Politically Informed Practice

Values and Frames Theory in NGO Communications and Public Engagement

Institute Staff: Dr Tim Thornton, Thu-Trang Tran, Dr Linda Kelly

Collaborators: Australian Council for International Development (ACFID)

Funding: Institute  

Status: In progress

This project examines the recent interest in values and frames theory and its implications for Australian NGO's communications and public engagement strategies. The work has been intrigued by the research outcomes of 'finding frames' projects. The Institute has identified the need for an Australian perspective for this piece of work, as well as a need to further understand these findings in today's rapidly changing climate.  

This project will critically examine the assumptions underpinning driving the trend, with particular focus on the Australian context, the history of development education, and examples of 'what works' in NGO's public engagement that is consistent with the values framework.

Peace-building and Violence in Post-War Timor-Leste: The Politics of Resistance

Institute DRP Recipient: Dr Jasmine Westendorf

Collaborators: NA

Funding: Disciplinary Research Program 

Status: In progress

This project examines the peace process in post war Timor-Leste. The aim is to draw conclusions about how in future peace might be pursued more effectively in post war and conflict environments. Specifically, this project investigates why violence has remained so prevalent in the aftermath of the civil war, despite the concerted efforts to establish security and build peace post-independence.  International structures, organisational incentives, bureaucratic imperatives and the global peace-building culture are viewed as factors contributing to the perpetuation of what is considered technocratic models of peace-building. Characterised by a particular set of power relations, this model leaves little room for local responsiveness.

This action-research project will draw policy-relevant conclusions about how the international community can engage peace processes in order to effectively build more lasting peace and avoid contributing to the entrenchment of 'neither war, nor peace' situations.

Migrant Sensitive Health Systems in the Greater Mekong Region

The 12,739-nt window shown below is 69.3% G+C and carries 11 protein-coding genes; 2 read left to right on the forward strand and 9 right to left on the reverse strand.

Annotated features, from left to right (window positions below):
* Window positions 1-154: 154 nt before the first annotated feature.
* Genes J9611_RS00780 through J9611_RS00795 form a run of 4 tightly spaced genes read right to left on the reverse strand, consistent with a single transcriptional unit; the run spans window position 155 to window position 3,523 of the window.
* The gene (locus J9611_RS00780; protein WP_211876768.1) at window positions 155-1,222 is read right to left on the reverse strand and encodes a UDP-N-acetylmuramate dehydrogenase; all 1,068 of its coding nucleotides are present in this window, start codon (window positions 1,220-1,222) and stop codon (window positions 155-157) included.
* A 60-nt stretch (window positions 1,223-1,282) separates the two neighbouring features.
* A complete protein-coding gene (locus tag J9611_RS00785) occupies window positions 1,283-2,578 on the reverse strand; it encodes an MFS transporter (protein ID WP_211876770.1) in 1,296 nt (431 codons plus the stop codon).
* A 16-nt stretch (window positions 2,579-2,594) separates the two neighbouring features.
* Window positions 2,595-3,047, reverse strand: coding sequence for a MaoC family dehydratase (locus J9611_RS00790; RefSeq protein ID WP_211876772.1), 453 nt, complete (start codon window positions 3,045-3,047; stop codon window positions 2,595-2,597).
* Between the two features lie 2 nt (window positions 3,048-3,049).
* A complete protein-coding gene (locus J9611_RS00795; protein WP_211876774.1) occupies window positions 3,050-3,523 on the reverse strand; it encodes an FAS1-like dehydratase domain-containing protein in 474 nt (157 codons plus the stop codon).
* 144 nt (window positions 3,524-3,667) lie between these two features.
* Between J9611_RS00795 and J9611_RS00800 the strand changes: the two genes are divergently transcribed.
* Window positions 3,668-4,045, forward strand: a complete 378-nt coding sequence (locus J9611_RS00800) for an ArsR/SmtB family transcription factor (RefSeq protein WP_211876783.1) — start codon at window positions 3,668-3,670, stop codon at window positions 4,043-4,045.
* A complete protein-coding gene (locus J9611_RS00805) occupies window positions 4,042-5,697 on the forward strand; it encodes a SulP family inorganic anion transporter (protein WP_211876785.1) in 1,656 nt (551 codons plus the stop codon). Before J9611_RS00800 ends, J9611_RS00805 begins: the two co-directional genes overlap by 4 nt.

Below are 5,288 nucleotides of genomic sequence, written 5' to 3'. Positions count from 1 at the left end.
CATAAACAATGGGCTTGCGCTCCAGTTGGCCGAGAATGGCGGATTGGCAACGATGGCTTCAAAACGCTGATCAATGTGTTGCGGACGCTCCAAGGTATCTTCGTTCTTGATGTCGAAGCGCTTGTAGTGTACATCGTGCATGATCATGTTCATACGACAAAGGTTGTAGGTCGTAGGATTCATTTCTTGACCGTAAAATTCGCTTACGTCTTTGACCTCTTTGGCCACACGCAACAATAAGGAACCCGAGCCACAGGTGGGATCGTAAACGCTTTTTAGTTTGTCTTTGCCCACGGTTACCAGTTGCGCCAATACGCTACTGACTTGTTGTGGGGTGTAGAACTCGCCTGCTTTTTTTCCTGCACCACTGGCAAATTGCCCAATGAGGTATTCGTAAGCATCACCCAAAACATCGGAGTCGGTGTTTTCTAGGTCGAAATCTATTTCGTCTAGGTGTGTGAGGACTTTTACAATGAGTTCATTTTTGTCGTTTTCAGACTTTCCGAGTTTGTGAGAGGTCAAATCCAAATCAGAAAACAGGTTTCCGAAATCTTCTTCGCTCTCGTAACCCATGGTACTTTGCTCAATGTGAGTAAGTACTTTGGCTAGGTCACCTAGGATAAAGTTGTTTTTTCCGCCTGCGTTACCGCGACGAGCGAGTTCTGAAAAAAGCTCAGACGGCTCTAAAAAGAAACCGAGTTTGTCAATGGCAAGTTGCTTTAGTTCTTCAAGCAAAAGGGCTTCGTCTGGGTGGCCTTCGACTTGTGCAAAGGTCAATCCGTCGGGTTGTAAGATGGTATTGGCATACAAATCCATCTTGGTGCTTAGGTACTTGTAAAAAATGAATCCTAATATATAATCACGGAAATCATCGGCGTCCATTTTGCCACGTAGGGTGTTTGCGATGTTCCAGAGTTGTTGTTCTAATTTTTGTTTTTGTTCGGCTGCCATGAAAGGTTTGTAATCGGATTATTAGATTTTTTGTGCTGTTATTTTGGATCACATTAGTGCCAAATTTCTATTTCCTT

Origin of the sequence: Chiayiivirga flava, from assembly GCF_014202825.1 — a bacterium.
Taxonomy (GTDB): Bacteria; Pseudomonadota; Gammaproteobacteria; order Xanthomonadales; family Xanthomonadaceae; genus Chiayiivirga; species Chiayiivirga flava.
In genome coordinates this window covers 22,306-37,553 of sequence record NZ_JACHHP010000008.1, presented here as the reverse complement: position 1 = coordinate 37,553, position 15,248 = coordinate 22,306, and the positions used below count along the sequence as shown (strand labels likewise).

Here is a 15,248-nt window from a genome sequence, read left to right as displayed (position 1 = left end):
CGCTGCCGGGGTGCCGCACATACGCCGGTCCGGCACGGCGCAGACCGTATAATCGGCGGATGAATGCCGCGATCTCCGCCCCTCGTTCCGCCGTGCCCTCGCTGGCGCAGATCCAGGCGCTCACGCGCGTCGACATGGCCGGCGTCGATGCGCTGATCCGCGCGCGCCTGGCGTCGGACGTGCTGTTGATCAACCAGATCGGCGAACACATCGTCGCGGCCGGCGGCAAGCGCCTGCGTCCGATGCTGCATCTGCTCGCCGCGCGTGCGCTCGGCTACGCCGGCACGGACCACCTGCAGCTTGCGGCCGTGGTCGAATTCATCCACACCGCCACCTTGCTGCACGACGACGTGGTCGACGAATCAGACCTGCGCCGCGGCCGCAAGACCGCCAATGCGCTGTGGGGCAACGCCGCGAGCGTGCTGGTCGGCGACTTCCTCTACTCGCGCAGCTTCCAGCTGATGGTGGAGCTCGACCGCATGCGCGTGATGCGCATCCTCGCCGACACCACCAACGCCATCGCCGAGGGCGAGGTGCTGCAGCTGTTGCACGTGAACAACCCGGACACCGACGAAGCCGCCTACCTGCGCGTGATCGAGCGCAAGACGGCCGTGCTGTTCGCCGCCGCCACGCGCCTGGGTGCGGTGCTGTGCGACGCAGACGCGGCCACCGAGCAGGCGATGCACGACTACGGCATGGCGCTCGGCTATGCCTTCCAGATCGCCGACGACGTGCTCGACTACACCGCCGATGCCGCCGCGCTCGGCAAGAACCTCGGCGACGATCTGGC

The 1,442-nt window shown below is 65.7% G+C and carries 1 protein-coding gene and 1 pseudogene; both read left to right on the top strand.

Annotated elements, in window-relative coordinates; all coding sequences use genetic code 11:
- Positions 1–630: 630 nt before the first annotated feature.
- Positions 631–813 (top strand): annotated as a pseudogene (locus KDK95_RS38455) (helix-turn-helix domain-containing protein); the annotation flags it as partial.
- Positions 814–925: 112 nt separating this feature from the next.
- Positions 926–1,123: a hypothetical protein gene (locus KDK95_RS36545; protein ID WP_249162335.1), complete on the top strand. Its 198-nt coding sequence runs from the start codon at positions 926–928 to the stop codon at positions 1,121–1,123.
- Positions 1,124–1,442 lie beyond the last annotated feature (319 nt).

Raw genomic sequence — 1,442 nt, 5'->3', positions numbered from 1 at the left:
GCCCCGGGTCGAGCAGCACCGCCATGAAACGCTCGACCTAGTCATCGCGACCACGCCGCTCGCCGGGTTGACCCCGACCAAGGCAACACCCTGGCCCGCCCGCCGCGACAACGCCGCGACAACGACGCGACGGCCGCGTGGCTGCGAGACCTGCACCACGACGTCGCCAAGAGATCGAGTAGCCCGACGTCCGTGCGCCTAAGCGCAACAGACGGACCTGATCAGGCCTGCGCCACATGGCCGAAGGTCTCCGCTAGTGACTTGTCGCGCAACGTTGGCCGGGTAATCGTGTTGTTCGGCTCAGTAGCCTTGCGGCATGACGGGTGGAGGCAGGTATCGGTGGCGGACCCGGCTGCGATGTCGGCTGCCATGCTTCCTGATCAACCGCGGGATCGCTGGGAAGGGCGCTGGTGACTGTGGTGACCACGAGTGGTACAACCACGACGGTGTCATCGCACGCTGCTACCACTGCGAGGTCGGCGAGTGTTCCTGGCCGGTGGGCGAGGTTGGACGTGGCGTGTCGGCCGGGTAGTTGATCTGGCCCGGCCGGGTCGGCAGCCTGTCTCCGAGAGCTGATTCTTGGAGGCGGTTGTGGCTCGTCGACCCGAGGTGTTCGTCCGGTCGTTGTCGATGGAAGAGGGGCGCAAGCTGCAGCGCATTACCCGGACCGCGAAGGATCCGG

Institute DRP Recipient: Dr Celia McMichael

Collaborators: NA

Funding: Disciplinary Research Program

Status: In Progress

The project aims to provide insights into the intersections between health and migration in Asia, including the institutional and policy arrangements that can support multi-sectoral partnerships and cross-border collaboration. Underpinning Celia's research is concern for the increasing rate at which migrants in Asia are settling. Asia is the locus of 40% of the global migrant labour force and it also hosts the largest number of refugees and displaced people in the world. As a result, the health of migrants sets to play a crucial role in public health challenges. Celia's research has particular geographic focus on the Greater Mekong Subregion (i.e. Myanmar, Thailand, Cambodia, Vietnam, Laos). The project will explore opportunities and challenges for inclusive and participatory migrant sensitive health systems in the Greater Mekong Subregion, including participatory practices for developing culturally tailored population-based health programmes.

Using Action Research and Learning for Politically Informed Programming

Institute Staff: Associate Professor Chris Roche and Dr Michael O'Keefe

Collaborators: John T. Sidel, Heather Marquette, David Hudson and Niheer Dasandi

Funding: DLP

Status: In Progress

This project examined action-research projects being undertaken by the Pacific Leadership Program, the Coalitions for Change program in the Philippines, and DLP, in order to better understand how action-research can help build more politically informed development programs. Action-research combines theory and practice to support development practitioners to think and work politically to bring about positive change. It involves recurring constructive engagement with practitioners and it rigorously documents, contextualises and explains the processes and outcomes of programs as they unfold - and the resultant changes (or not). It aims to help development practitioners and their partners understand more clearly the contexts in which they are operating, the consequences of their practices and policy decisions, and how national and sub-national change is actually occurring.

For research papers, check out the DLP website.